But if "money is no bar" and you want to maximize image quality, the Phase One 645DF with a P65+ back is the clear choice. If you want to stay digital.

All of the options listed above get blown away by the image quality you can get from a view camera however. Most view cameras capture to good ol' photographic film. Sheet film, as in individual sheets, not rolls. Kodak, Fuji, and Harmon still make sheet film today, in 2010, because there's still enough demand to keep the manufacturing lines humming. View cameras typically cost orders of magnitude less than the Phase One solution. For many it's far more effort to use a view camera, but the effort is often rewarded with images impossible to capture any other way, limited only by one's skill level and artistic vision of course.

Again, it all depends on how you, personally, define "better."

Kin Lau September 10th, 2010 08:13 PM

Leica's are a breed of their own. You'll either love it or hate it. I have a M3 and a few old screw-mount film bodies. They take some getting used to compared to (D)SLR's but can be great fun.

I would suggest check out the rangefinderforum, as that's probably the largest gathering of M9, M8/M8.3 users around. Warning, there's probably an equal number of haters too :)

Sareesh Sudhakaran September 11th, 2010 12:04 AM

I'm not a cinematographer or a professional photographer, but I'm not a rank beginner either. My interest is telling stories (I'm a director) and that means shooting People - not landscapes or studio. I was interested in Leica M9 because it's a great "people's" camera.

Regarding medium formats, I can't go for large cameras with tripods because I will mostly shoot handheld. The camera will go where I will go, and I need digital, not film. This rules out Hasselblads and Phase Ones, but it can include the Leica S2. However, I'm not really going to blow up my visuals to billboard size any time soon. Plus the lenses available for these cameras are limited and the DSLR medium format is too new to get into without risk. For now, I'll stick to 35mm (or 135).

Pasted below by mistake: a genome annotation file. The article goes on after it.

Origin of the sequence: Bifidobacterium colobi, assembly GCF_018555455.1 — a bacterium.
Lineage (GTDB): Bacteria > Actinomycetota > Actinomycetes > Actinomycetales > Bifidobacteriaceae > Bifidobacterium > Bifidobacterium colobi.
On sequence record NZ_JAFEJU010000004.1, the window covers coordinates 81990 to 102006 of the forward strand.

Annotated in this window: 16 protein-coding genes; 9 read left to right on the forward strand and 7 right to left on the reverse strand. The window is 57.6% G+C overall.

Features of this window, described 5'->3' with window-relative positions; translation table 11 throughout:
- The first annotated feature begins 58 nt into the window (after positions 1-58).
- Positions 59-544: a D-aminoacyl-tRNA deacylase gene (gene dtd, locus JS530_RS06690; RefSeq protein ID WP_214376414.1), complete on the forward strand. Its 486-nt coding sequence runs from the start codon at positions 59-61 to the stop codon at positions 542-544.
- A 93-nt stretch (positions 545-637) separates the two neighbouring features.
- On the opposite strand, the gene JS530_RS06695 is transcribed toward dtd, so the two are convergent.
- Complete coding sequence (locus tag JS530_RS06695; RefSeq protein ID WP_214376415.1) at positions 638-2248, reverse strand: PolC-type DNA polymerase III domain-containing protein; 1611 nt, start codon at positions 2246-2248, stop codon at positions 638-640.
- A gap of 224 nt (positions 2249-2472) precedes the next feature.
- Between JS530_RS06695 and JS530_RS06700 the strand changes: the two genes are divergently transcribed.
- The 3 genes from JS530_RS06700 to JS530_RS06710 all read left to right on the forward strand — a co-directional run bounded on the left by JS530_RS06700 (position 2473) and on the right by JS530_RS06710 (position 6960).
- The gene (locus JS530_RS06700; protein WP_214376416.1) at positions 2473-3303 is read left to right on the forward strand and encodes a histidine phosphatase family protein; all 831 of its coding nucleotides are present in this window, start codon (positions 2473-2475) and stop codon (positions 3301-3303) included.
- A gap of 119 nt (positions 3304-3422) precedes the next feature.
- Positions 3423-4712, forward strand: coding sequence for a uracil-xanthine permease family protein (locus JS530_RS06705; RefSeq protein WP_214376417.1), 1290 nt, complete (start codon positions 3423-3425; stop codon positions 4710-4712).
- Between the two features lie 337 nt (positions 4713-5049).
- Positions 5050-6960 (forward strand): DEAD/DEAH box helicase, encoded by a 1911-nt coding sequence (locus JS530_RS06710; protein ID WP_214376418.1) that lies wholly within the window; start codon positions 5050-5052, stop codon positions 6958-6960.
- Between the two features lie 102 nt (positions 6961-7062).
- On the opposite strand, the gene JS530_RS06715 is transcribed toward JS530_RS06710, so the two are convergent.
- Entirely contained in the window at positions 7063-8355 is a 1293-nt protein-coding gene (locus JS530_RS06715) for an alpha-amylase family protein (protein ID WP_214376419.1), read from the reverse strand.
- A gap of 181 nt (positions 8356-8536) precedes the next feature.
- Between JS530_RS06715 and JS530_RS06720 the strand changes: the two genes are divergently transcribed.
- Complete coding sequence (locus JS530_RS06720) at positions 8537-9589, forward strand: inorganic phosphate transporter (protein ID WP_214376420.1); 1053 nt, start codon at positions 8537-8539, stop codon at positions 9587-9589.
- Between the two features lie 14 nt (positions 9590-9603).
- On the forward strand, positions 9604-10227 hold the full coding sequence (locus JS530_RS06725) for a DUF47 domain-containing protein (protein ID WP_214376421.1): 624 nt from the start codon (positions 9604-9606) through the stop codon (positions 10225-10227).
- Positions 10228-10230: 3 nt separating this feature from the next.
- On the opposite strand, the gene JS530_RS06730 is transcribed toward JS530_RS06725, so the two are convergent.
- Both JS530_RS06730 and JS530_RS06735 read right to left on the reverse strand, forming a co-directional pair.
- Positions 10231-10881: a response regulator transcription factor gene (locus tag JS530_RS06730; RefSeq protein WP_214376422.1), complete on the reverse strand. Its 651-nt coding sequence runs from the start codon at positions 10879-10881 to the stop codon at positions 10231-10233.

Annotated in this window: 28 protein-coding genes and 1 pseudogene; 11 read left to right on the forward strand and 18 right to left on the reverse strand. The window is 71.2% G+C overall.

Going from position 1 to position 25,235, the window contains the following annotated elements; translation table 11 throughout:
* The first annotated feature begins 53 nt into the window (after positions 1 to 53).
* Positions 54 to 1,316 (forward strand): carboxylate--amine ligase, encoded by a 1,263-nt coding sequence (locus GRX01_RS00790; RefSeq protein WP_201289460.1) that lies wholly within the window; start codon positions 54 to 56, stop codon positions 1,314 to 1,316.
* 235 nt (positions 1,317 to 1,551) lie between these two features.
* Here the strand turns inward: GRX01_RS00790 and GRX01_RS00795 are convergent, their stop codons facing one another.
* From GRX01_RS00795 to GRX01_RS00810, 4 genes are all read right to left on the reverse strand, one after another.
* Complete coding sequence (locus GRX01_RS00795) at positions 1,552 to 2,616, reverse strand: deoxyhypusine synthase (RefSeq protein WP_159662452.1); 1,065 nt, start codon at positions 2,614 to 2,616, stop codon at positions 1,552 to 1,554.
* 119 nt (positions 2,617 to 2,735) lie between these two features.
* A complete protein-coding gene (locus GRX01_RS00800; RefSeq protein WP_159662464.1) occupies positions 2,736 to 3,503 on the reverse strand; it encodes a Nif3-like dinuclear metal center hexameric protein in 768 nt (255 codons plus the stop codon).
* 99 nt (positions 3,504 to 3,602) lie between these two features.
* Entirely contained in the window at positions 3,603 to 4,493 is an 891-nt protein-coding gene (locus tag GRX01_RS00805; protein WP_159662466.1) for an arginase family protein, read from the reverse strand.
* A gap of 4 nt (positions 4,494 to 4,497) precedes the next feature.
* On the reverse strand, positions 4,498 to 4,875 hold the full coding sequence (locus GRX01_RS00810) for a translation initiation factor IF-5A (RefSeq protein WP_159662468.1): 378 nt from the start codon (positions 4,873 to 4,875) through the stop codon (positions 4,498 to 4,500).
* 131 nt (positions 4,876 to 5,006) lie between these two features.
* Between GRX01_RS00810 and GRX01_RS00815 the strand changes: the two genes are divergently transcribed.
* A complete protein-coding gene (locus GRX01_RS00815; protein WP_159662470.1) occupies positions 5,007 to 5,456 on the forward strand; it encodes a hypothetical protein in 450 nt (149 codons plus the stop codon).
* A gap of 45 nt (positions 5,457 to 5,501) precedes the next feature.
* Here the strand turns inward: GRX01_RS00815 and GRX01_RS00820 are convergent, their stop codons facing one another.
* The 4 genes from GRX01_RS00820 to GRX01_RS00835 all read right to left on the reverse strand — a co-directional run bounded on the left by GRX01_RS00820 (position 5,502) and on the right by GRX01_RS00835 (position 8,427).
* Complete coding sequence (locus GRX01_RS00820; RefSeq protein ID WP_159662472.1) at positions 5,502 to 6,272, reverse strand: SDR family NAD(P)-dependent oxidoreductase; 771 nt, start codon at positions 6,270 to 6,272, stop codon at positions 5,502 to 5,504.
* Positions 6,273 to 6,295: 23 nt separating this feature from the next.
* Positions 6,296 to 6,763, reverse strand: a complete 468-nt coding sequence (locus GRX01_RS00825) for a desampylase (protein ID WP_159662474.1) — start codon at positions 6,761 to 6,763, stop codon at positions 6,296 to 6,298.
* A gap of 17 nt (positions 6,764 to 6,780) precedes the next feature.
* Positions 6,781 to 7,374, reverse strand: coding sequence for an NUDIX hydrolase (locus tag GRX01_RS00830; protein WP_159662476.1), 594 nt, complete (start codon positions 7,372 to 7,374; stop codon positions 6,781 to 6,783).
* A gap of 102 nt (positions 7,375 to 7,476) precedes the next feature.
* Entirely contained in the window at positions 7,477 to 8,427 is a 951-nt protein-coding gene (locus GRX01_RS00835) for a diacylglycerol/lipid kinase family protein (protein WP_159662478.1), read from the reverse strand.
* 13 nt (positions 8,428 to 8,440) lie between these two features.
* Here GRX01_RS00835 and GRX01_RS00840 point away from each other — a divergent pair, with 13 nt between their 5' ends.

I didn't know about the Canon 1DS full frame. I was looking at a Canon, Nikon or Leica, and I was really impressed by Leica's size and rendering of people's faces. One great advantage is that Leica probably has the fastest lenses for people photography. Where I live, it's tough to just walk into a store (except maybe Canon's) and try out products. And because of this, most professionals here own Canons or Nikons. Therefore, I decided to pose this question in this forum.

Dylan Couper September 11th, 2010 12:25 PM

One thought, while the Leica may have slightly faster lenses than Canon, the Canon 5D2 has a massive clean ISO range that will make up for that, as well as being faster to use if you are talking street photography.

Don Bloom September 11th, 2010 09:56 PM

Years ago when I did still photography my MII and MIII were my staple camera for "people on the street" work. Small lightweight, easy to fit into the pocket of my jacket, really, a 50mm lens was all I had and frankly I did not miss carrying my Nikon Fs with the bag full of lenses flash and extra body and film and filters and whatever else I carried with me then, I loved those Leicas for candid work. For news, sports and the "other stuff" I did yep the Nikons were the way to go but candids? LEICA all the way. Of course that was back in the old days, you know, 35mm film, no peeking at the shot to see if it was OK, generally one shot was all you got to get it right. TriX, film of choice, 400 to 2400 ASA depending on what you were shooting, see the composition before you put it to your eye, then quick focus and BAM! You either got it or not and more often than not you got it. Just seemed to work out that way. The M9 of course is a different camera than the old ones I had but the principle is the same.
IMO get the camera that fits your needs and budget and have fun with it.